How bookmakers earn their money

The art of the bookmaker is to achieve profit with a successful guess – no matter how the game has started. A bookie earns primarily by the money that the stakes offer, which do not express the actual probability outcome of the game.

Example: In the article “How to Calculate Odds” we started out on the following situation. Bayern Munich plays at home against Wolfsburg and one bookmaker offers the following odds:

Home win: 1.60 = 62.5% probability; Draw: 3.00 = 33.3% probability; Away Win: 5.00 = 20.0% probability.

If you add up all the probabilities, then the result is a value of 115.8%, although no sporting event in the world can happen with a certainty of more than 100%. If we now calculate 1: 1, 158, then there is a rounded value of 0.864. Again, if we subtract one we get the expected results from 1 to 0.864 = 0.137. Expressed as a percentage, this makes 13.7% of this value, representing the profit margin of the bookmaker.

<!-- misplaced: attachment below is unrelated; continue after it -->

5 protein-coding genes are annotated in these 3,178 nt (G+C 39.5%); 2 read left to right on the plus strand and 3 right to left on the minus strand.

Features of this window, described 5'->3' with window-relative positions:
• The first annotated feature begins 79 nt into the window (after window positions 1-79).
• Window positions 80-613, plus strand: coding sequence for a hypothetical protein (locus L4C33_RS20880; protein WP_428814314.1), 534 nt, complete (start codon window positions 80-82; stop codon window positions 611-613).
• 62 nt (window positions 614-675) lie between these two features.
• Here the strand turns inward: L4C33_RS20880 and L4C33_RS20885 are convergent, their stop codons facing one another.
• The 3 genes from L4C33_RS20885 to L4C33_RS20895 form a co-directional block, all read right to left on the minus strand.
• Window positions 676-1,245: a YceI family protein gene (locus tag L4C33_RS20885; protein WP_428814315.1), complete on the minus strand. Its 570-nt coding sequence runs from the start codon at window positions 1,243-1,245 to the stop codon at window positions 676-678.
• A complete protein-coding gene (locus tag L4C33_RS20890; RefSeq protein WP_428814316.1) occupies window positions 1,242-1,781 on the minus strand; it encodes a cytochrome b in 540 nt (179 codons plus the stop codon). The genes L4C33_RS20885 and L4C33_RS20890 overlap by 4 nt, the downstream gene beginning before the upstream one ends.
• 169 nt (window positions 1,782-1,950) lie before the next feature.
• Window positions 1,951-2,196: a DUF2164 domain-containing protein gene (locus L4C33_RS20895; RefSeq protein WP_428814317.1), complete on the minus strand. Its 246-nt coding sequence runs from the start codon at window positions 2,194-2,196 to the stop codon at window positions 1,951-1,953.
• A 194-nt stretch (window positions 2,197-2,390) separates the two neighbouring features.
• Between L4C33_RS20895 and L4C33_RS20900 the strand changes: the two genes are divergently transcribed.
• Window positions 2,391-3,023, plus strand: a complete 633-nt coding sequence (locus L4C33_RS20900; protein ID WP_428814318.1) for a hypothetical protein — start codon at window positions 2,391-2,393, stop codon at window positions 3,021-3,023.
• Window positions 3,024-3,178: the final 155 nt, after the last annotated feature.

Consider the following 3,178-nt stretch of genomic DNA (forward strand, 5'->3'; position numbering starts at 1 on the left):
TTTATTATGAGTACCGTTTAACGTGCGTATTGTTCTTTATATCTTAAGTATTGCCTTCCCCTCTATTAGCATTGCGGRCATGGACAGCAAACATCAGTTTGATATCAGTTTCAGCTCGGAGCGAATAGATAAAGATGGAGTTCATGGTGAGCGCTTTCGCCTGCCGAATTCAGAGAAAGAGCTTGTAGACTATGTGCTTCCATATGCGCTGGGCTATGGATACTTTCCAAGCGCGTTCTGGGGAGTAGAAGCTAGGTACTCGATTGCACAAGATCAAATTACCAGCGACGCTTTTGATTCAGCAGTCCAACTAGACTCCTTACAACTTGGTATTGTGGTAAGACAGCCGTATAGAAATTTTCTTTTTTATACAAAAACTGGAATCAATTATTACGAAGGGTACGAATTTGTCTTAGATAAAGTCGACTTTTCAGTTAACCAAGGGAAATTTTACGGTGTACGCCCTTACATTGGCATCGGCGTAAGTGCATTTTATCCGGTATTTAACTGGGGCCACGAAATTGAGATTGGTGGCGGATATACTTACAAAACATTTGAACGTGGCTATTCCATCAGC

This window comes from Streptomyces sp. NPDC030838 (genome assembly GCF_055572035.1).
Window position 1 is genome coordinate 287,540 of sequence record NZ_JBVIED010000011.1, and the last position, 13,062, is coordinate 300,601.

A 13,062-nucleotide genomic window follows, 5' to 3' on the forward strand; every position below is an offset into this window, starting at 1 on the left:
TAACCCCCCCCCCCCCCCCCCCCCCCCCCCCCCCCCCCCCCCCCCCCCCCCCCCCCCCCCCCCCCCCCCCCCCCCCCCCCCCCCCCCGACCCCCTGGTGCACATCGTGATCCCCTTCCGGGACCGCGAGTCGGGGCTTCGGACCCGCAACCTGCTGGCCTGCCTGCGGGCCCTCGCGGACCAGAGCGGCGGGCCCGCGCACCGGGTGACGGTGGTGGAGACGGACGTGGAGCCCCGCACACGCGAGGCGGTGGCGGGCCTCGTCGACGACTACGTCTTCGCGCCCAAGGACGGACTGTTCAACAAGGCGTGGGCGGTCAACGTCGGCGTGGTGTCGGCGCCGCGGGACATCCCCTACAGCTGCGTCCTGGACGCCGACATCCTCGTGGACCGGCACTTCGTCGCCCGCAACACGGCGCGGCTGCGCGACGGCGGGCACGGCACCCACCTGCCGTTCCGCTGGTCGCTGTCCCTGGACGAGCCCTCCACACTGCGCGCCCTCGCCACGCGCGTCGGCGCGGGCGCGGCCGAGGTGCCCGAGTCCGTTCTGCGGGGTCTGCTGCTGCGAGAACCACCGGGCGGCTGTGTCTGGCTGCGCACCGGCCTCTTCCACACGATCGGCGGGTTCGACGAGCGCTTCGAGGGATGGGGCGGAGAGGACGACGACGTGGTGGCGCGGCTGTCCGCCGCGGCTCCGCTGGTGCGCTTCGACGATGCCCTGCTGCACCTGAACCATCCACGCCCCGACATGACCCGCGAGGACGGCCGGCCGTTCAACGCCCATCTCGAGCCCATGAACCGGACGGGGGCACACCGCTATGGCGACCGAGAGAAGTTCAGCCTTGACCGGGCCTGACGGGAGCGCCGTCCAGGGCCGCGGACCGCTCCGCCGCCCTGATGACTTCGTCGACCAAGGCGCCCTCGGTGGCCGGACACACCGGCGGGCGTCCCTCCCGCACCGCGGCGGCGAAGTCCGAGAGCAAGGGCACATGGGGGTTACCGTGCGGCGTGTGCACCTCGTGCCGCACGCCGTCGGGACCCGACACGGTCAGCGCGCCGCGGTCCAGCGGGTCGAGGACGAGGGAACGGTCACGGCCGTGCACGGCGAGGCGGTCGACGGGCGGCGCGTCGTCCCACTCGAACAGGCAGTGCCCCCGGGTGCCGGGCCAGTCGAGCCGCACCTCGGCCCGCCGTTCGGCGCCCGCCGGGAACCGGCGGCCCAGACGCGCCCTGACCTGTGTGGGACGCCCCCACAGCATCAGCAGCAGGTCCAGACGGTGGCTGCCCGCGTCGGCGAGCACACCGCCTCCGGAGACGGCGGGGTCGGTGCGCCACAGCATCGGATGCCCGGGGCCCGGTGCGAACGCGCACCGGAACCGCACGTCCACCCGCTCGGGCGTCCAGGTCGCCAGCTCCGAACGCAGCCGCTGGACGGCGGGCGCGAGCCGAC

Now if 62.5% of the total bets is placed on a home win, and 33.3% , respectively – 20% – on the draw or the away win, then the bookmaker wins as in our example, 13.7% of the total bet, no matter how the game ends! In short, the bookmaker, in this case with an event whose probability is 100%, has sold odds for 115.8%, and thus has generated a gain of 13.7%.

The formula to calculate the bookmaker margin (in our example) is: Margin = 1 – [1: (1/1, 60 + 1/3, 00 + 1/5, 00)] = 13.7%

In reality, it will only very rarely happen so that the stakes are distributed just as bookmakers wish them to be; betting odds, therefore, are being continuously adapted to the demand and supply. Usually the bulk of the players is likely to bet on their favorites, which means that the offered rate falls onto the favorites, and finally, the bookmaker balances his “book” by the odds for a draw, and an underdog victory raises it so as to get more people to get these successful results as set.

Moreover, in practice we can say that the bookmakers rarely will distribute the profit margin evenly among all outputs.